Review - Dom by Jason Collins
Dominick is an account executive at a major New York marketing agency. He's very good at his job and expects to be made a partner in the firm soon. His drive to succeed in his career hasn't left him any time for personal relationships. When Dominick spots Sean celebrating his college graduation in a hotel bar while visiting a small town, he sees it as just an opportunity to scratch an itch. Even though Sean's submissive behavior manages to push all of Dominick's buttons, he still thinks of it as just a one night stand. However, when a few weeks later Dominick meets the agency owner's son, who turns out to be Sean, thing get a little complicated.
“Dom” is probably not the story many people may be expecting based on the title and blurb. While there is a small D/s element to the plot, this is fundamentally not about a developing relationship between a dominant and submissive. Instead, it's a quite contemporary story revolving around the perils of workplace relationships. Dominick is ostensibly Sean's boss, which makes a relationship difficult, even if it is what they both want.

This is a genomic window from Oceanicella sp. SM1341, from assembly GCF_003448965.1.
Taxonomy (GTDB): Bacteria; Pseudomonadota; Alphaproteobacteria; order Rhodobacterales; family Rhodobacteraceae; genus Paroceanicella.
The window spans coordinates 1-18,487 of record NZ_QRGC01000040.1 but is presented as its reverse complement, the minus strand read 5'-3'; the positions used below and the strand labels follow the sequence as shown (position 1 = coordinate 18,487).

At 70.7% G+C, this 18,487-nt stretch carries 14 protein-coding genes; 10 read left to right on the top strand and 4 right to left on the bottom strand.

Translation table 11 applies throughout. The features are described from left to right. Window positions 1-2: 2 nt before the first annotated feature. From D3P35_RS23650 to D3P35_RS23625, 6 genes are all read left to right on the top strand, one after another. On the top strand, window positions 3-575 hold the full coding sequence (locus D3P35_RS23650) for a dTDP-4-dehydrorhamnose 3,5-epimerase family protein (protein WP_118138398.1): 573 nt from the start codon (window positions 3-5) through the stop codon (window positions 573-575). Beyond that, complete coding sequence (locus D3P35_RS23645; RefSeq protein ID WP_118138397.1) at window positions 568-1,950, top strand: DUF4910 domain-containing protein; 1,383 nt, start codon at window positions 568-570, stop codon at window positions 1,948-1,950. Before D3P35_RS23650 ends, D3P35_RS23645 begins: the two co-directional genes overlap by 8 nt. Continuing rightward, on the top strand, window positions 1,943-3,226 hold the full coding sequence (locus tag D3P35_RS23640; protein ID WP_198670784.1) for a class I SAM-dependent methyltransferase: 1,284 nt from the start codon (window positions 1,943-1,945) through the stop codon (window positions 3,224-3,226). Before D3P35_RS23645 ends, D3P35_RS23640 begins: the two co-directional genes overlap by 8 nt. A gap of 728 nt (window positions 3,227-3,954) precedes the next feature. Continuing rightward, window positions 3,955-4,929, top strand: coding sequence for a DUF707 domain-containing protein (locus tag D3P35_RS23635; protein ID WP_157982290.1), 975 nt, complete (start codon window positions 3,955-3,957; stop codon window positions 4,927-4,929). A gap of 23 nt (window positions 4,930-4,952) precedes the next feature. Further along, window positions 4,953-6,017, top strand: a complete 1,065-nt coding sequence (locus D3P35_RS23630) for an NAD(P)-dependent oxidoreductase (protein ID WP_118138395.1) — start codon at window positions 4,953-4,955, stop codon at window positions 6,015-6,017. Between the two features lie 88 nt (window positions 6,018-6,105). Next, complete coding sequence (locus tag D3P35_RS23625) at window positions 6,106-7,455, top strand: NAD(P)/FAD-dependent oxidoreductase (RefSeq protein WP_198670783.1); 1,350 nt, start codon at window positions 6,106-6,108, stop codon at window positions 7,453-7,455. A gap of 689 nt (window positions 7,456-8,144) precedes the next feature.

The nature of the plot means there is going to be a bit of angst as the characters struggle with whether or not they can have a relationship, or even want one. Angst is always a tricky thing. Too much of it and the story grinds to a dead halt. Too little and the relationship wouldn't seem real. “Dom” strikes a nice balance with just enough to create dramatic tension between the two main characters without making them seem to indecisive.
While the circumstances in which Dominick and Sean first get together seems a bit preposterous, the characters themselves are quite believable. Their reactions and hesitance seem quite natural given the situation they find themselves in. You could definitely say that this is one of those stories in which a lot of angst and doubt could be saved if the two men would just be honest with one another, but in light of current news it's understandable that even that seemed unwise to the two. The one aspect of the story I thought was less realistic was the work environment. The story line probably conforms to the way most people think an agency works from television shows, but as someone who is somewhat familiar with marketing agencies, the scenes involving Sean and Dominick's work didn't really seem at all authentic.
“Dom” is available from Amazon.
Posted in Book Reviews on June 19, 2018